Researchers at University of Illinois Present Privacy-Focused Cryptocurrency
Three researchers at the University of Illinois released a joint project called Dandelion, a cryptocurrency described as a network redesign of Bitcoin, focused on achieving anonymity and absolute financial freedom.
Over the past few months, experts including Monero lead developer Riccardo Spagni, better known as @fluffypony, conducted various discussions and presentations on the importance of financial freedom. In an event hosted by bitcoin exchange Coinbase, Spagni laid out several compelling reasons on why financial privacy is necessary for anyone using bitcoin.
In contrary to conjecture and flawed media coverage, financial privacy is crucial for everyone using bitcoin or other cryptocurrencies. For instance, on the public Bitcoin blockchain, with untangling software, it is possible for criminals to target users holding massive amounts of bitcoin. The transparency of the blockchain may lead to targeted crimes against the wealthy, as Spagni explained.
Also, salaries can be leaked, spending habits can be sold to advertisers, profit margins and revenues of private companies can be undisclosed and sordid purchases can be revealed to the public. The exposure of individual income or salaries could become a serious issue in the future, as it may lead to the condemnation and criticisms on high-ranking executives or employees within an organization.
Overall, in consideration of these potential situations, financial privacy is necessary for everyone in the world, even if they many not acknowledge and realize their need for financial freedom.
At the moment, the Bitcoin network is not anonymous. In spite of mainstream coverage establishing a correlation between bitcoin transactions and the surge of trading activities on the Dark Web, bitcoin by nature is not anonymous. The public blockchain of the Bitcoin network can be utilized with to unravel the transactional history of users for criminal activities and operations.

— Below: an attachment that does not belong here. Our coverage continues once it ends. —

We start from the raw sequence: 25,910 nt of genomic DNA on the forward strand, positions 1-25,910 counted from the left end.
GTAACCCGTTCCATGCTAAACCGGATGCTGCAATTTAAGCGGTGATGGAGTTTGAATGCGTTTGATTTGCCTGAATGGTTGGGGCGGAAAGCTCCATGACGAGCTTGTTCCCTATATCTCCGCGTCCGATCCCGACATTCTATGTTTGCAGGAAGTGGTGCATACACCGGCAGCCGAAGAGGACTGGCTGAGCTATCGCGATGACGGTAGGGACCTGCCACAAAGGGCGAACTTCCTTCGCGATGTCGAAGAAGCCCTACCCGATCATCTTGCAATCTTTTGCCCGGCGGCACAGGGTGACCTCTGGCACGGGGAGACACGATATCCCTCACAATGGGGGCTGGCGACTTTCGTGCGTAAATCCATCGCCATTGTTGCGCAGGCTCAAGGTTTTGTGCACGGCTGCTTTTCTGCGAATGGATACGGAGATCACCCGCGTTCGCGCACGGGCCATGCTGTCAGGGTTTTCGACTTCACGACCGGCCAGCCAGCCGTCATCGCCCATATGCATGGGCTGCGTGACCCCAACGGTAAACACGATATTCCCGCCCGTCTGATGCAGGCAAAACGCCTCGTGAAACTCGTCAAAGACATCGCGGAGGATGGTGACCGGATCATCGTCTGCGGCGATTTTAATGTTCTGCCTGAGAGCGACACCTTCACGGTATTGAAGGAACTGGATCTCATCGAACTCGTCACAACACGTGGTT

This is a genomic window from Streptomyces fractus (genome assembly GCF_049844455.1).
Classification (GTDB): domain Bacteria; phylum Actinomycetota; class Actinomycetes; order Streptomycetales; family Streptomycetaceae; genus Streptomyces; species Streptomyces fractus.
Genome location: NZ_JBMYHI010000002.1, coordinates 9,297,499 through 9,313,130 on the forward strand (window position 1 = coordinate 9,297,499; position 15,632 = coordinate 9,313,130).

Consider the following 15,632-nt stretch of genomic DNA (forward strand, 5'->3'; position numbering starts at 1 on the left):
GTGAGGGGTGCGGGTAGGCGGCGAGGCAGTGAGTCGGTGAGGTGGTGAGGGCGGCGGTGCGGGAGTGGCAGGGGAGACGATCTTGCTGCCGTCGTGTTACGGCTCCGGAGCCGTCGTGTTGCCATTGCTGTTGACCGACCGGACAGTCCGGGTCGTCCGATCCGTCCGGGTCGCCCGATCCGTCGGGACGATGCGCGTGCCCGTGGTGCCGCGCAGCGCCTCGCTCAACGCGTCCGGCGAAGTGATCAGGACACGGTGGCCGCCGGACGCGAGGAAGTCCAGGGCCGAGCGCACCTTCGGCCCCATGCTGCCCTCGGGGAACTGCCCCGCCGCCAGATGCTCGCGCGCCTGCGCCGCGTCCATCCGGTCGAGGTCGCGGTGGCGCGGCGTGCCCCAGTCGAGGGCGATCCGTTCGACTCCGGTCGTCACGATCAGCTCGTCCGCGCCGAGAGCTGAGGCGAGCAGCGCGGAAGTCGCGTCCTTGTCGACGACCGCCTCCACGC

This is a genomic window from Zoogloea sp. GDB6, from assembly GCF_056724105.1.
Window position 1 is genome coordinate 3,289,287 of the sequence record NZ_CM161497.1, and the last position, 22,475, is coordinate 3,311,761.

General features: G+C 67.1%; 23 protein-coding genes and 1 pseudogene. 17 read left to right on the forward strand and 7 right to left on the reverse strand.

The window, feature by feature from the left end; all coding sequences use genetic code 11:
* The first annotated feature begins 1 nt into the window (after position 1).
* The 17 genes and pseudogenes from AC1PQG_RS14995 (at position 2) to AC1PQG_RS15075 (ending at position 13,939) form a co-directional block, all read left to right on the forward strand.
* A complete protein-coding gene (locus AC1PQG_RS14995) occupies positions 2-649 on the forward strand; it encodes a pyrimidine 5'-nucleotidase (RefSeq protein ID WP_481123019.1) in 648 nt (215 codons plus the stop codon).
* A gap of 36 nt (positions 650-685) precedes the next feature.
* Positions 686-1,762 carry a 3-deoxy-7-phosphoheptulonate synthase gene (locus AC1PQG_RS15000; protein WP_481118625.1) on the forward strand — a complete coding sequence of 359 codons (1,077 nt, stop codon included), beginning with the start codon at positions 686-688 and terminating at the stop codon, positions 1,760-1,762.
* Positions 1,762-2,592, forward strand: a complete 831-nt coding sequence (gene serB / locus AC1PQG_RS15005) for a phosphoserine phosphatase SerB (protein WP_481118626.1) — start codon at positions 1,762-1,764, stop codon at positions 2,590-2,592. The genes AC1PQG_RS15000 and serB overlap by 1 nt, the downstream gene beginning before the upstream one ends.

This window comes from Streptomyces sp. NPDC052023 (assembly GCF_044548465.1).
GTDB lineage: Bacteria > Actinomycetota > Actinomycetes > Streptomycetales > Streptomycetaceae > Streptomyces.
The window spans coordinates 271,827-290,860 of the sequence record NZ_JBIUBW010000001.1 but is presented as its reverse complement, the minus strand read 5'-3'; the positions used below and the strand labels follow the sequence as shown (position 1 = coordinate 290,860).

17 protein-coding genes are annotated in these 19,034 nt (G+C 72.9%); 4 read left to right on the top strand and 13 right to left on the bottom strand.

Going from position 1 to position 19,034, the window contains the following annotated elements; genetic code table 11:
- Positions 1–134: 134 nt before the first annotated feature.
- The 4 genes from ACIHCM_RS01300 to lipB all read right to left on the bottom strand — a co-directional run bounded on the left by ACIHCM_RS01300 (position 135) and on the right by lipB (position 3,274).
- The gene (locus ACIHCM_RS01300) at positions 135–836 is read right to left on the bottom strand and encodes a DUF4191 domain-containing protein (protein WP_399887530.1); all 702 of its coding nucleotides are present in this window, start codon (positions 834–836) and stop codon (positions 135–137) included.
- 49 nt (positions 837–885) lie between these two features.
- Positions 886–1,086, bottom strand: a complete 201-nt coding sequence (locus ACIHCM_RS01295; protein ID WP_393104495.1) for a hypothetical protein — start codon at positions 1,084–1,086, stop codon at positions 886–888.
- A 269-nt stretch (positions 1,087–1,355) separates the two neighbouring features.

To provide a solution for bitcoin users, the Bitcoin Core development team and other unknown figures within the bitcoin community introduced solutions such as Mimblewimble and TumbleBit, two-layer solutions which can provide an unprecedented level of privacy to bitcoin users by mixing transactions and eliminating the transaction history.
Because each bitcoin transaction holds information of all past transactional data, the evaluation of one single transaction could lead to the disclosure of other transactions connected to that particular transaction. Thus, mixing transaction inputs and outputs as well as eliminating transaction history maximizes privacy for users that are in support of financial freedom.
Essentially, researchers at the University of Illinois are attempting to provide a cryptocurrency like bitcoin which guarantees anonymity to users. Like Zcash and Monero, it aims to hide transaction data from adversaries, but with a slightly different method.
According to the original research paper, Dandelion will mix messages or outputs from different users on a graph. Using a particular mixing technology, it disallows anyone else within the network to observe values or amounts of a transaction.
In the official document entitled “Dandelion: Redesigning the Bitcoin Network for Anonymity,” the researchers stated:
“In particular, the P2P network currently forwards content in a structured way that allows observers to de-anonymize users. In this work, we redesign the P2P network from first principles with the goal of providing strong, provable anonymity guarantees. We propose a simple networking policy called Dandelion, which achieves nearly-optimal anonymity guarantees at minimal cost to the network’s utility. We also provide a practical implementation of Dandelion.”
As of now, Dandelion has not been reviewed or experimented with by cryptographers or developers. But the research does throw up some interesting potential follow-up research, such as exploring the tradeoff between anonymity and latency of a blockchain network. It is still yet to go through a peer review process, which will decide both the short- and long-term roadmap of Dandelion.